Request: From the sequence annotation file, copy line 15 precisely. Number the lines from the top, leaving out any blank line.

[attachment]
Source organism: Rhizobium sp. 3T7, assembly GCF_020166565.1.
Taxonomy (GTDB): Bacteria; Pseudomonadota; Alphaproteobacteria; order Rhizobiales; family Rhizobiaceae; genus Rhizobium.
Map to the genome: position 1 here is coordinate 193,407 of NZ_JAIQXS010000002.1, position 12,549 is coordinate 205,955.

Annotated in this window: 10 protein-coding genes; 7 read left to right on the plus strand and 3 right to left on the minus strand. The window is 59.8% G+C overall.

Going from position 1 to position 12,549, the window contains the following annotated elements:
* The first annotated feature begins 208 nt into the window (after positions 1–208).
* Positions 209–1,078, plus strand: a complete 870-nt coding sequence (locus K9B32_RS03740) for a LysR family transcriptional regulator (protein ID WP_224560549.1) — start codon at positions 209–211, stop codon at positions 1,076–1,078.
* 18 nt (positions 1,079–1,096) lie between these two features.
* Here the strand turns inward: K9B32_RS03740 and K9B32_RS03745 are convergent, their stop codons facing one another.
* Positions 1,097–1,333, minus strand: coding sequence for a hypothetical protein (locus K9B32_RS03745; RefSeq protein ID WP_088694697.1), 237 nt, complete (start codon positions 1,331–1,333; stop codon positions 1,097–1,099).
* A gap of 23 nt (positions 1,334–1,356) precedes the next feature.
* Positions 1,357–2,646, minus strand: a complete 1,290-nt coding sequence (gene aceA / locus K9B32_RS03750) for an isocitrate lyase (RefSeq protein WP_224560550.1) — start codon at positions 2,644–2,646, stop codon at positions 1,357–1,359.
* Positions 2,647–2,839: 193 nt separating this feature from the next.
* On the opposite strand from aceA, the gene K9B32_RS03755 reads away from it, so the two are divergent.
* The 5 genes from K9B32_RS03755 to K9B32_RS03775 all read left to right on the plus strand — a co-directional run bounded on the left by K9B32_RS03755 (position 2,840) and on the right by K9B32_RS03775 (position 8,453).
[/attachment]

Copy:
* The 5 genes from K9B32_RS03755 to K9B32_RS03775 all read left to right on the plus strand — a co-directional run bounded on the left by K9B32_RS03755 (position 2,840) and on the right by K9B32_RS03775 (position 8,453).